May 22, 1950
COMMONWEALTH TO USE
UNITED STATES FIDELITY & GUARANTY CO. ET AL., APPELLANTS
Appeals, Nos. 111 and 179, Jan. T., 1950, from judgments of Court of Common Pleas No. 5 of Philadelphia County, June T., 1949, No. 1241, in case of Commonwealth to use of Willow Highlands Company v. United States Fidelity & Guaranty Co. et al. Judgments affirmed; reargument refused June 7, 1950.
Daniel Mungall, Jr., with him Stradley, Ronon, Stevens & Young, for defendant, appellant.
George P. Williams, 3rd, with him Orr, Williams & Baxter, for additional defendant, appellant.
Herbert A. Barton, with him Swartz, Campbell & Henry, for appellee.
Before Drew, C.j., Stern, Stearne, Jones and Bell, JJ.
[ 364 Pa. Page 545]
OPINION BY MR. JUSTICE HORACE STERN
Through the machinations of one Bennewitt and the negligence of a notary public the use plaintiff, Willow Highlands Company, suffered a loss by the disbursement of its money on a forged mortgage. It instituted the present action against the United States Fidelity & Guaranty Company, the surety on the notary's bond.*fn*
Bennewitt purporting to represent Charles and Kaethe Rose, owners of premises 5534 North 7th Street, Philadelphia, made application on their behalf to the use plaintiff for a mortgage loan in the amount of $8,500 to be secured by a first lien upon the premises. Application for title insurance was made to the Land Title Bank & Trust Company. W. C. King, a notary public, was employed by that company as a settlement clerk. Bennewitt appeared at the settlement and produced a mortgage on the premises bearing the forged signatures of the mortgagors. At his request King certified that Charles and Kaethe Rose had personally appeared before him and acknowledged the mortgage as their act and deed and desired that it might be recorded as such; as a matter of fact they had not so appeared nor had they any knowledge of the transaction whatever; indeed Charles Rose had been dead for several years. Bennewitt also produced at the settlement a letter addressed to the Land Title Company authorizing and instructing it to distribute to him the proceeds of the mortgage settlement; the signatures of Charles and Kaethe Rose to this letter were likewise forged although another notary, T. Roland Madden, had certified thereon that they had subscribed
[ 364 Pa. Page 546]
their names to it before him. Prior to the settlement the use plaintiff had advanced the amount of the mortgage, $8,500, to the Land Title Company. King, as settlement clerk, disbursed this fund by a check drawn on the company to Bennewitt's order, which check was delivered to Bennewitt and subsequently endorsed and cashed by him.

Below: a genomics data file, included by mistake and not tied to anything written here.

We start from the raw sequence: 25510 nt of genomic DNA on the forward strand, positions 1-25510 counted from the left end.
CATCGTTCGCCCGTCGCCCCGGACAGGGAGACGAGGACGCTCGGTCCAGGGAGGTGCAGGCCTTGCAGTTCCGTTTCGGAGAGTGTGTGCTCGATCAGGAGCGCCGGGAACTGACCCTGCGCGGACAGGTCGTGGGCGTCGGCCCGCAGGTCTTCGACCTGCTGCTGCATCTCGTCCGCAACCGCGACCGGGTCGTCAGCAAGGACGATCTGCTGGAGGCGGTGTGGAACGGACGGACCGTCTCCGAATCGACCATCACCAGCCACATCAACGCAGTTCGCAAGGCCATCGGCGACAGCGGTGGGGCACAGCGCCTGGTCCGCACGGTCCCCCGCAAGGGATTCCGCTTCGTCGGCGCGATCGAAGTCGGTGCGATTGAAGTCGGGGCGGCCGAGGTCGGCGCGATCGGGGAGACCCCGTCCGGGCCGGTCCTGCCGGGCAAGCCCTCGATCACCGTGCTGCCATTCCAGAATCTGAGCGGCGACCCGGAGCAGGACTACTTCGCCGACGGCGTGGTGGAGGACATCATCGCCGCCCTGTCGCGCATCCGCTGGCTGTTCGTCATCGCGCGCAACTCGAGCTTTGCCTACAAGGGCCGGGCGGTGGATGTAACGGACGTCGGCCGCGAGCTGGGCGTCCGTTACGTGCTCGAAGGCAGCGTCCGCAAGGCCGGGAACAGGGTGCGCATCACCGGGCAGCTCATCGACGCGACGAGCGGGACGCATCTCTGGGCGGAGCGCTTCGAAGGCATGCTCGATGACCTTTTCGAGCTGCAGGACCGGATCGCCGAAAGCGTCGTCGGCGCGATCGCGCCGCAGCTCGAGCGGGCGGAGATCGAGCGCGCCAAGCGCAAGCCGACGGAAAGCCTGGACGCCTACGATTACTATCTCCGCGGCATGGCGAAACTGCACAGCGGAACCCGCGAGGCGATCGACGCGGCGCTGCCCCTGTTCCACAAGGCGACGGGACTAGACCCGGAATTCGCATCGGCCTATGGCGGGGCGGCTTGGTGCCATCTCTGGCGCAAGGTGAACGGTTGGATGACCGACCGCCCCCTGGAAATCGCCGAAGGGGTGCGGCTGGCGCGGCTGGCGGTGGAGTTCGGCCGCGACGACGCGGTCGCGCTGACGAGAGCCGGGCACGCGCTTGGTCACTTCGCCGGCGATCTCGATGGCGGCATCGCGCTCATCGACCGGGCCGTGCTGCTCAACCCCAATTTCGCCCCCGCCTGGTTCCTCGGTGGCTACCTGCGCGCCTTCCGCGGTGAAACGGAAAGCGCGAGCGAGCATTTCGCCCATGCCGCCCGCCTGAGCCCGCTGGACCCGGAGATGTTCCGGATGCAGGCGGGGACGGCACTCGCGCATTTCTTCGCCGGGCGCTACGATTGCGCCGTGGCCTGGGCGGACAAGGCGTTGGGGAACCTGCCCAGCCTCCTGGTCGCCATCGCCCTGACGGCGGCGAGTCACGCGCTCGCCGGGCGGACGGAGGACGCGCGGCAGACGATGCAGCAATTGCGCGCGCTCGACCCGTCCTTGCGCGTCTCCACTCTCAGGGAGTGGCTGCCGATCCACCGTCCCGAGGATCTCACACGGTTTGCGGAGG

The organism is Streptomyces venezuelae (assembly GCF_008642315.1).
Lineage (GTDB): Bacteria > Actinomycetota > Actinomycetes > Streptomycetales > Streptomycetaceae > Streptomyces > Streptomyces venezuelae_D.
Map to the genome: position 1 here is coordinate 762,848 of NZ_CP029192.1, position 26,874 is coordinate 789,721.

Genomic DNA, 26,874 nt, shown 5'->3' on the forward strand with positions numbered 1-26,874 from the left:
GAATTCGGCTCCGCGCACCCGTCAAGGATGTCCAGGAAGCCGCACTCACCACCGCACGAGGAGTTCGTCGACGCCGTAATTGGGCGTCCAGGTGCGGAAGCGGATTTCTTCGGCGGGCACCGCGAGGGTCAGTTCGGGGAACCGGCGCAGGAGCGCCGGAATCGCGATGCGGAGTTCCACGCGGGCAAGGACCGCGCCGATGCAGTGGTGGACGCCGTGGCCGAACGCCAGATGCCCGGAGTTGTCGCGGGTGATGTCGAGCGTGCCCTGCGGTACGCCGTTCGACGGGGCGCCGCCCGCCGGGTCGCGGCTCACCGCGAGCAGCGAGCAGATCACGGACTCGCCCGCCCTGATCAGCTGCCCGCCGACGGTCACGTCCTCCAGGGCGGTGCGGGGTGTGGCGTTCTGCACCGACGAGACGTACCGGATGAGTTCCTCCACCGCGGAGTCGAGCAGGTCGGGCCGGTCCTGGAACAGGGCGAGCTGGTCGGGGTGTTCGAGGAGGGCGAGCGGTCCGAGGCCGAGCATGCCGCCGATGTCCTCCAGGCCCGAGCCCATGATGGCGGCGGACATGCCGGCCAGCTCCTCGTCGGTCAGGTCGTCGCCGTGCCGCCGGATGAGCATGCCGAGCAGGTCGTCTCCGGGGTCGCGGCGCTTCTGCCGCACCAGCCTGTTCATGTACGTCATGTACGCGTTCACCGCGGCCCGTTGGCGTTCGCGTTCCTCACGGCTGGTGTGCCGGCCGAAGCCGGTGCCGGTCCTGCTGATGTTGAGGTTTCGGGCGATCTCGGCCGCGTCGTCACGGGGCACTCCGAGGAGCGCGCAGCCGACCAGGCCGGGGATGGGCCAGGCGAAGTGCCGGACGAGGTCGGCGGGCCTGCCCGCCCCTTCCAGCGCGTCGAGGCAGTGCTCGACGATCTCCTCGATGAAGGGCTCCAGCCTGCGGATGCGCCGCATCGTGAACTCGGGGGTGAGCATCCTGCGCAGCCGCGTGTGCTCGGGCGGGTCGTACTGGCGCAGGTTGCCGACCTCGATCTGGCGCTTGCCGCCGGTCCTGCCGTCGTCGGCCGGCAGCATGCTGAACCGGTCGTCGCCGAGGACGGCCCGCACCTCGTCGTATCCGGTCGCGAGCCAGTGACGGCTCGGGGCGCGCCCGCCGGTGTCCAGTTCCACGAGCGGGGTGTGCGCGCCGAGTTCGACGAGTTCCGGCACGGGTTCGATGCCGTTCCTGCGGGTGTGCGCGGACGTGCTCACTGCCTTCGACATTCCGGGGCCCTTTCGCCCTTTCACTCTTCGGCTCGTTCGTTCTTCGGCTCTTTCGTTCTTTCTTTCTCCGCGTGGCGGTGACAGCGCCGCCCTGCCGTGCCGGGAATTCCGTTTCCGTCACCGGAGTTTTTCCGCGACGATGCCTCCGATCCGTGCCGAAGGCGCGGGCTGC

The present action is to recover the sum of $3,000, the amount of the notary's bond. The surety brought King on the record as additional defendant. The use plaintiff moved for judgment on the pleadings; the court granted the motion and directed the entry of judgments in favor of the use plaintiff against the surety and in favor of the surety against the additional defendant. The defendants now appeal from those judgments, their contentions being that the false certificate of acknowledgments was not the proximate cause of the use plaintiff's loss, that the case should have been submitted to the jury to determine whether the money was paid out by the Land Title Company in reliance on King's false certificate or in reliance on the forged letter of authority to pay the mortgage proceeds to Bennewitt, and that the use plaintiff is barred from recovery because of its alleged contributory negligence.
Not only are all the essential, primary facts in regard to the transaction set forth in the pleadings but they are not in dispute; therefore the court below was justified in treating the controversy as involving only questions of law and not as one requiring submission to a jury for determination. That King's false certificate was not only a cause, but the proximate cause, of the use plaintiff's loss is clear beyond the necessity of discussion, for if that certificate had not been placed upon the mortgage instrument the Land Title Company would not have paid out the money to Bennewitt or to anybody else. A wrongful act may be the proximate cause of damage
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even though other causes may have joined in producing the result.